Interview – Tomas Wille on the emotional impact of music


Not unlike many of you reading this, Tomas Wille aka PANTA dreams of becoming a cinematic composer. He knows full well how the right soundtrack can make a scene all the more moving and memorable. Fully devoted to his craft, he practices composing and live looping while focusing on improving his piano and production skills. In this interview, the budding soundtrack maker talks at length about his songwriting process, his production setup, and what keeps him going through the inevitable tough times. Read on…

Hello! Tell the world about yourself. How did you grow up to become the musician you are today?

Hi! When I was a young kid, my dad used to have an acoustic guitar laying around. I ‘played’ his guitar for fun and that led to getting my own guitar on my 12th birthday. From that moment, I discovered the (musical) freedom of expressing myself. I continued playing the guitar while learning how to play the drums and piano, too. I played in several typical failed ‘garage’ bands, before I decided to go full digital at 18. I stopped playing the guitar and started to focus fully on piano playing when I discovered that my music didn’t need any guitars. From there on, I’ve come to where I am now. Continuously improving, advancing and renewing my materials.

You have been playing music for a long while! How do you find the drive and inspiration to keep going all this time?

Because music never gets old for me. I keep renewing myself, and I prevent myself from doing the same thing over and over again, because it gets boring after a while. And when something becomes boring, it starts to become a daily grind. Just like music itself, I am trying to keep evolving my music. And I can only do that when people share their great feedback!

How is your local music scene in your perspective? Do you feel like you belong there?

I share a lot with the local scene. It consists of people who have a deep passion about the 80’s. Most of them have a connection with that era, one way or the other. It really helps to empathize when the people share your passion.

What is your all-time favorite record and how did it change you as an artist?

It changes a lot, depending on my mood. There is a track that got me influenced in a different way though, which I like to mention: Cyndi Lauper – The Goonies ‘r’ Good Enough. This is the track that got me starting to dream about becoming a cinematic composer. I loved watching the movie The Goonies and hearing its soundtrack made me realise how much of an impact a soundtrack makes in a movie. How one song can open up a can of nostalgia (emotions). I realised this is what I wanted to do, too. This track might not be the best example of musical perfection, but it did change how I looked at music. And that’s why this track is still memorable to me.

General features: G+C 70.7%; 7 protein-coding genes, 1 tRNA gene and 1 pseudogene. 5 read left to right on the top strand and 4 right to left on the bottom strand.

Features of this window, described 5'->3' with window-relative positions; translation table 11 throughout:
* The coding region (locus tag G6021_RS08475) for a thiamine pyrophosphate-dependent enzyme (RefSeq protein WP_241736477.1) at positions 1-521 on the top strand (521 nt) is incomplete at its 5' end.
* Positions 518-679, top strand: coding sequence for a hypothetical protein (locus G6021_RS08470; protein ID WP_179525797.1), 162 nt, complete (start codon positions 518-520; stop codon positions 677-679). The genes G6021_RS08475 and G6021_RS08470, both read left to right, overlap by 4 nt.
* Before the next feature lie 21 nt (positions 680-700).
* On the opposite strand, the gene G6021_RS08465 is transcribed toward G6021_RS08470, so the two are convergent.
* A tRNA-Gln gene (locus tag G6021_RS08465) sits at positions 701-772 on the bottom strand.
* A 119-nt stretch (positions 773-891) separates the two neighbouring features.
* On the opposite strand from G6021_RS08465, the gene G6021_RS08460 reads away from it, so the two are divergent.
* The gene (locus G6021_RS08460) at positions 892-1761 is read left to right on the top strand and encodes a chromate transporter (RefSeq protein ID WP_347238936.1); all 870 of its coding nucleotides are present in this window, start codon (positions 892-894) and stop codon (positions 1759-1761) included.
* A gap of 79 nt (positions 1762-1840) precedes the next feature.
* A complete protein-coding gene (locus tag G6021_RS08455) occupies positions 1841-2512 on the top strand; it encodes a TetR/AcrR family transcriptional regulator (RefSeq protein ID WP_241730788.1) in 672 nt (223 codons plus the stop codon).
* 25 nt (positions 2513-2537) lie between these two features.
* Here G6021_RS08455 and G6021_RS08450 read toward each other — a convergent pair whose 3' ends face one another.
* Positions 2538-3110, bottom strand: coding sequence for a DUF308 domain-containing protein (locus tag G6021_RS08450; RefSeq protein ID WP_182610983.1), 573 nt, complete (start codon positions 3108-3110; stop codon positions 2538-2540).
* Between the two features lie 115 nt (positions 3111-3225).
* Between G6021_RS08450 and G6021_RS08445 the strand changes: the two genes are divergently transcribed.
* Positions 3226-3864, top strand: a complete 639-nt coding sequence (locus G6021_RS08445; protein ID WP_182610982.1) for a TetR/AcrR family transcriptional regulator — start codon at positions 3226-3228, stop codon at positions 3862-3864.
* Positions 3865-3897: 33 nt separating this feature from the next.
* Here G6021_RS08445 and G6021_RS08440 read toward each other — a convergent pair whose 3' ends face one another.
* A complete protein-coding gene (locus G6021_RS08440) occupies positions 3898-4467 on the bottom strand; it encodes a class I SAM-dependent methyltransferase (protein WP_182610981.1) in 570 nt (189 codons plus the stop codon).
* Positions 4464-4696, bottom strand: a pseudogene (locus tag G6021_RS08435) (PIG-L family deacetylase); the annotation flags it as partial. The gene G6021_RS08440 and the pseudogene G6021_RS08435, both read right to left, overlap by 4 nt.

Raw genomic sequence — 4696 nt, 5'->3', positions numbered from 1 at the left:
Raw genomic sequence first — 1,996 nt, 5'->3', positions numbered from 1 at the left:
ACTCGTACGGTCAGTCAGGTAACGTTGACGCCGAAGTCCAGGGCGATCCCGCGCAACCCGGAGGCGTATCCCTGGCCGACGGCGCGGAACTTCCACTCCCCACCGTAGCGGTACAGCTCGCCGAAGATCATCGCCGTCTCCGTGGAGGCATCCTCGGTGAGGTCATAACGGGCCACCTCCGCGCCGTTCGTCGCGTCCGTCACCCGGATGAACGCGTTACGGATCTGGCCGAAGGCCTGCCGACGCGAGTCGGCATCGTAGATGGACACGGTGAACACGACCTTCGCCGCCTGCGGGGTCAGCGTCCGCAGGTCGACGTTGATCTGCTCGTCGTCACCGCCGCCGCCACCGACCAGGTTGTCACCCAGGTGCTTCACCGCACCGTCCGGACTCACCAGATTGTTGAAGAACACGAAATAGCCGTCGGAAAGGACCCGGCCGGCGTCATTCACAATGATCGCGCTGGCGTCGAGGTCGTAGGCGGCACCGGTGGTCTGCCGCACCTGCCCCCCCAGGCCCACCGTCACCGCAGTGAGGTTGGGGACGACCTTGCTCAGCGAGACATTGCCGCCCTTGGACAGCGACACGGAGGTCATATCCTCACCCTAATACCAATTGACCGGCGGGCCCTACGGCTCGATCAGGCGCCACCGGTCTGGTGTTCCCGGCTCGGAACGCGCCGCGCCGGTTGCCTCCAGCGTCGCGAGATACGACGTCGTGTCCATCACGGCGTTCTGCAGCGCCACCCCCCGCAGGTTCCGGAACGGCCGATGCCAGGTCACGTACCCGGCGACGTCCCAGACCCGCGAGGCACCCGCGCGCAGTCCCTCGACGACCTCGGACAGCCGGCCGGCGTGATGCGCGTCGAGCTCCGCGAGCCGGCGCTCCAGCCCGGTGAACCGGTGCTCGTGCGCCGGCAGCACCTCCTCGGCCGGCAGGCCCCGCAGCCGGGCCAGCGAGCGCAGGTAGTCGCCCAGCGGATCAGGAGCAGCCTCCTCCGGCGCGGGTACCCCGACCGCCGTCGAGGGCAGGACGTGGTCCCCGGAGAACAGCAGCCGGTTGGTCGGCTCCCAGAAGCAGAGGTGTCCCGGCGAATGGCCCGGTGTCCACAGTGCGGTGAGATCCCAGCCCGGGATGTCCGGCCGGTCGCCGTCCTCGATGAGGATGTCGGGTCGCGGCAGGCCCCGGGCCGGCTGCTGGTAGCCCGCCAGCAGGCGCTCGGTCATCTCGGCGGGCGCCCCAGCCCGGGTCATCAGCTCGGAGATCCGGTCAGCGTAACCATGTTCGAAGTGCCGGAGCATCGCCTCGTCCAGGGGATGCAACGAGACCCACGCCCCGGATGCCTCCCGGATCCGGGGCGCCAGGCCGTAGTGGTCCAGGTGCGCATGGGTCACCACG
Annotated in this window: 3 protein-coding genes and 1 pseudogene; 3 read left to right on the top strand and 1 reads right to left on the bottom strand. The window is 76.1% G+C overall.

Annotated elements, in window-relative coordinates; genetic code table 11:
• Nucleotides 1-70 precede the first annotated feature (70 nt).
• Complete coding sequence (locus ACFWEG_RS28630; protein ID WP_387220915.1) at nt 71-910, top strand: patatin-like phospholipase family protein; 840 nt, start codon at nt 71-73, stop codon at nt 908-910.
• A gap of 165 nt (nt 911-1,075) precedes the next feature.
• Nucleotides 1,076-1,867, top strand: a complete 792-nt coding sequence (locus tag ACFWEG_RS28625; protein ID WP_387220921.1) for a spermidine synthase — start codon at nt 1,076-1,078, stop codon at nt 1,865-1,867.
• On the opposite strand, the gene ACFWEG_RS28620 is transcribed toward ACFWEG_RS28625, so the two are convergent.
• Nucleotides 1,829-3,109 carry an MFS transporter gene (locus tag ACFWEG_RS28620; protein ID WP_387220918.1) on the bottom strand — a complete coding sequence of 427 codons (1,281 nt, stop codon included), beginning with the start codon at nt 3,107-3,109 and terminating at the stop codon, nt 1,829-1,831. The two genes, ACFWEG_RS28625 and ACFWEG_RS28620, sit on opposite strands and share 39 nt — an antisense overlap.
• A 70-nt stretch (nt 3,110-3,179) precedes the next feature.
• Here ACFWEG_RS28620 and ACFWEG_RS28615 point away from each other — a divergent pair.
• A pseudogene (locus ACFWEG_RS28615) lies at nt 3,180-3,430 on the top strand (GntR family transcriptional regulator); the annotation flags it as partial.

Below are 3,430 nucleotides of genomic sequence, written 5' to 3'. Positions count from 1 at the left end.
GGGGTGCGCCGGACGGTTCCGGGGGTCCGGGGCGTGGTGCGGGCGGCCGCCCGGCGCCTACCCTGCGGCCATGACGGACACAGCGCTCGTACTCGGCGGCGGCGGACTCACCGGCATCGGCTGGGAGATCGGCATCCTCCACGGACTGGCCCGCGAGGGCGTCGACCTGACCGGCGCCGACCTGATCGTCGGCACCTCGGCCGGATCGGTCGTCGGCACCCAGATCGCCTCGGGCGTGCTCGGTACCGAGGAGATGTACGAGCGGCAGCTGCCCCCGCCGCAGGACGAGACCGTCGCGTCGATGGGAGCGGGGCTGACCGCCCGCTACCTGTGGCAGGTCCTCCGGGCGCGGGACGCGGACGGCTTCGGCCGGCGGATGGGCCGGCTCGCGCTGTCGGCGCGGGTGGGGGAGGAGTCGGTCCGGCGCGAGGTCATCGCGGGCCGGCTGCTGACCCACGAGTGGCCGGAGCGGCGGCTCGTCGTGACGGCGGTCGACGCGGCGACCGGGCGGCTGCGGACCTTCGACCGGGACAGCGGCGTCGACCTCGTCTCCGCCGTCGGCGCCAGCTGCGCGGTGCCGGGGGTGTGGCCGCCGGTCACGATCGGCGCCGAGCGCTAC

What are your favorite software and hardware tools for music production?

Most important are the engines: the DAWs of choice are FL Studio and Bitwig Studio. FL Studio is mainly used for composing and arranging, while Bitwig is used for live looping performances (something I recently started to do.) The hardware I use mostly consists of MIDI controllers. I use two keyboards: A Nektar and an M-Audio. But for a live looping performance, my Novation Launchpad is the best buddy I can think off. I use a lot of VST instruments, but they change from time to time. No real favorite there, although I frequently use the TAL-U-No-LX plugin, for it delivers a good Roland Juno sound.


What is your songwriting process like?

Most of the time it is trial and error for me. Some people have jingles in their head and they write it down, but I have to start with a blank mind in order to get some unique sounds.

80 percent of the time I’ll start with composing a bassline or a pad. I gradually build the entire track from one bar of music. This process can take days, or sometimes just one evening. The rest of the time is arranging, fine-tuning / perfecting. I am not an audio engineer, so I don’t know a lot about the craft of mixing and mastering. This is a job on its own, which I have huge respect for! Maybe one day I’ll master this, too.

What is your biggest musical goal?

To become a cinematic music producer. The musical impact in movies is huge (emotion wise). And I love to be part of that. I am not on a quest for fame. I am on a quest for happiness. If I can make people happy with my music, I am happy too. I am not the type to perform for people. I don’t mind being ‘faceless’ for the public. As long as my music gets heard and it contributes in a positive way to other people. It would be a great bonus to earn my bread with music. I envy Hans Zimmer!

How has being on Drooble helped you as a musician?

Firstly, thanks to Drooble, I gained new listeners. New listeners means feedback, and feedback means improvement. I am relatively new to Drooble, meaning that I don’t have much experience with it yet. So far, I like Drooble a lot.

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